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The Bulk Chemical Carrier Market in 1998

1998 will not go down as a highlight in the annals of chemicals transport and other shipping sectors. By nature this is an international market, and during the year the shipowners were exposed to the negative effects of the Asian crisis to varying extents. However, the fate reserved for the owners of ships operating on the European coastal shipping market was in the end less unpleasant than that of shipowners operating large chemical carriers on deep-sea routes.

The fears we expressed last year concerning the capacity of the market to absorb the very large number of newbuilding ships ordered world-wide over the last few years unfortunately turned out to be well-founded.

Part of the influx of new orders was a consequence of the desire of shipowners to offer their clients ships with increasingly high performance, adapted to the latest international regulations. But to a greater extent it was also a consequence of forecasts of growing needs in chemical carrier capacity resulting from the development of new markets in Asia. However, most operators had not foreseen that this expected increase in carrier demand for these new markets would melt away as the monetary crises followed each other in this region from the end of the last quarter of 1997. The collapse of the Asian market, the repositioning of some chemical carriers usually working in Asia to the American markets and the rate of delivery of new units affected world trade. This surplus supply compared with demand resulted in a general fall in freight rates, in other words, a reduction in the profitability of the ships. Paradoxically, it should be emphasized that, despite the large number of new units put into service this year, the orderbook for IMO II and III ships continued to grow by about 300,000 dwt between the third quarter 1997 and the third quarter 1998. In 1998 seventy eight ships totaling about 1,130,000 dwt were delivered, and in 1999 another 82 ships totaling about 1,300,000 dwt are scheduled for delivery.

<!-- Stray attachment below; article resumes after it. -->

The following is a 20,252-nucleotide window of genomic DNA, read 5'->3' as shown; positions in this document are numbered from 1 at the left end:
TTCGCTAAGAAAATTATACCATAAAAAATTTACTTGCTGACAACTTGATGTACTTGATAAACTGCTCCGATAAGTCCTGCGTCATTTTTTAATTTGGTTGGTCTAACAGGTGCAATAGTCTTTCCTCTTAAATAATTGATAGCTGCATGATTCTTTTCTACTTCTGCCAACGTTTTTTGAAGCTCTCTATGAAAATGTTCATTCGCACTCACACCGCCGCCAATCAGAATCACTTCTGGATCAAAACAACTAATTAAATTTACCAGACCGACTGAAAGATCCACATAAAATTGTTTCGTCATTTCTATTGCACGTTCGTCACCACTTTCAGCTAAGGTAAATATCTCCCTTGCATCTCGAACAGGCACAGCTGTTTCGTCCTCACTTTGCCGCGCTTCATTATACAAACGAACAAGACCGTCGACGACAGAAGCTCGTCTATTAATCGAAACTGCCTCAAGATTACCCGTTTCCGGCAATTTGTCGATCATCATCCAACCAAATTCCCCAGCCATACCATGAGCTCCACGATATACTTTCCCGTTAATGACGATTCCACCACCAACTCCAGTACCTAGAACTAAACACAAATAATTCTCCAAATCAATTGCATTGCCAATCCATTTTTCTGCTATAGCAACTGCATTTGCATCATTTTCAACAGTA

1999 should mark the peak in deliveries of new units, because at present only 25 new ships are scheduled for delivery in 2000 and five in 2001.

 

Chemical carriers on order

As mentioned above, the deep-sea markets were particularly depressed in 1998.

The shipowners operating on these routes had to deal with a tonnage overcapacity situation and with weak demand for transport to Asian destinations following the economic crisis affecting this region of the globe for more than a year.

This year the freight rates on deep-sea markets reached their lowest levels recorded since the beginning of the 1990s. Even though the slump in demand originating in the Asian countries was the main cause of the weakness of the market, its repercussions on freight rates were felt equally severely on the transatlantic market.

On this market the spot freight rates for 5000-tonne cargoes of easy chemicals on a Rotterdam / Houston route fell to an average of $17.50/tonne compared with about $22/tonne in 1997.

In the Houston / Rotterdam direction, the freight rates for 3000-tonne cargoes fell by about 40%, from $40/tonne in 1997 to $25/tonne in 1998.

Nevertheless, it should be emphasized that although the decrease in freight rates on the spot market was very large this year, the transatlantic market, unlike the Asian markets, remains highly structured in contract terms. Furthermore, the contracts were moving in the right direction this year.

On the ex-Europe market to the Asian countries, the freight rates for 2,000- to 3000-tonne cargoes decreased gradually by 35% to reach around $45/tonne at the end of the year.

At time of writing the contract renewal rates for the Asian market remained highly confidential.

Chemical tanker freight rates